Stability control mandate long on cost, short on benefits, OOIDA says

By David Tanner, Land Line associate editor | 8/22/2012

OOIDA says a federal push to mandate electronic stability control systems on heavy trucks and buses overstates the benefits and understates the cost.

In comments to the National Highway Traffic Safety Administration filed Aug. 21, OOIDA President Jim Johnston also said the agency’s notice of proposed rulemaking issued in May failed to take into account other viable measures that could reduce crashes, injuries and fatalities.

The notice by NHTSA issued May 23 calls for electronic stability control systems, or ESCs, to be standard on new trucks by 2016.

The agency estimates the cost of an ESC system at $1,160 per truck. But as OOIDA points out in its comments, that number is an average of various models including cheaper ones that may not meet the standards of a mandate.

According to current manufacturers’ pricing, ESC systems by Meritor-Wabco cost around $1,800 while Bendix systems range from $2,000 to $2,300.

By those estimates, a mandate would cost the trucking industry $157 million to $187 million per year, much higher than NHTSA’s estimate of $113 million a year.

Next, OOIDA says the agency has overstated the benefits of an industry-wide mandate for ESC systems.

Johnston says an ESC mandate, when coupled with other costly mandates, is putting the trucking industry on pace for $200,000 trucks.

While NHTSA suggests the extra costs could simply be passed on to customers, OOIDA begs to differ, saying an individual carrier cannot simply pass on all costs and remain competitive in a shipper-driven marketplace.

NHTSA’s claim that ESC could prevent up to 2,300 crashes, up to 858 injuries and up to 60 fatalities each year is based on inaccurate assumptions about truck crashes and about the vehicles that have ESC, Johnston stated in the comments.

OOIDA suggests other viable means to address safety issues than actions that focus solely on equipment mandates.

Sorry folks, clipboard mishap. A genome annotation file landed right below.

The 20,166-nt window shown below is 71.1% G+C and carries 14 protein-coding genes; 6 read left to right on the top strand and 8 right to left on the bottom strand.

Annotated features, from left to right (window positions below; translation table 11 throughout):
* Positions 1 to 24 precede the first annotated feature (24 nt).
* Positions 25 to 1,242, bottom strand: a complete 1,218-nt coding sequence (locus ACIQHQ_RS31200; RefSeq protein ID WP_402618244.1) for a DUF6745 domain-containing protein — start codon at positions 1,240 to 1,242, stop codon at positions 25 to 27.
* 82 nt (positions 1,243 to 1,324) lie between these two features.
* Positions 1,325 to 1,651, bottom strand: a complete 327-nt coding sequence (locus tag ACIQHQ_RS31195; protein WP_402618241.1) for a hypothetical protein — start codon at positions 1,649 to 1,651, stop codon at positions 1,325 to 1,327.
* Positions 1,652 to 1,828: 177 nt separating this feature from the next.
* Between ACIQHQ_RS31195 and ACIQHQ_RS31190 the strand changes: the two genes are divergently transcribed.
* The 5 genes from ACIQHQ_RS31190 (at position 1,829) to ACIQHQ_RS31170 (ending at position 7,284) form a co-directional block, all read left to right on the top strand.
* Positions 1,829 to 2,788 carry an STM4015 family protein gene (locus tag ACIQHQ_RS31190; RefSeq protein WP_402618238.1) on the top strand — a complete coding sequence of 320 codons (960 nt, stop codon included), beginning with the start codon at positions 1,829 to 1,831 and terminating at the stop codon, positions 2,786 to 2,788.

“OOIDA has consistently proposed better and more comprehensive driver training standards as an alternative solution to a myriad of safety-related problems,” Johnston stated.

“New-driver training could emphasize proper speeds for negotiating ramps and curves, behaviors to avoid on particular road surfaces, dangers of evasive driving maneuvers, and best loading practices. A better understanding of these subjects will help eliminate, at an early stage, the underlying driver errors that NHTSA itself has identified as real-world behaviors that commonly play a role in rollovers and loss-of-control.”

In addition to training, OOIDA says law enforcement should focus on enforcing laws that prohibit certain “unacceptable behavior.”

“Driving too fast for conditions and other unsafe driving practices that undeniably contribute to many rollover and loss-of-control crashes could not only be reduced through better training,” Johnston stated, “… but also by more aggressive enforcement of the plethora of state laws already on the books, laws that prohibit unacceptable behaviors that amount to inattentive or negligent driving practices.”

OOIDA is also advocating for better cab-crashworthiness standards for trucks to prevent injuries and deaths in the driver community.

Tankers could be better designed, as well, to prevent rollovers in those types of vehicles.

Regarding design, OOIDA suggests that NHTSA take a look at the adequacy of signage and markings at crash hotspots such as sharp curves.

“Because warning signs are often put quite close to the rollover hotspots, they do little to ameliorate the problem,” Johnston stated. “NHTSA should work with other government officials to mitigate the problems and improve safety at these sites.”

OOIDA’s comments conclude by saying there is “virtually no direct crash data showing that a costly ESC mandate is the most effective means to reduce crashes due to rollovers or loss of control.”

According to a federal posting by NHTSA, the agency has until July 2014 to take steps toward a final rule.

Copyright © OOIDA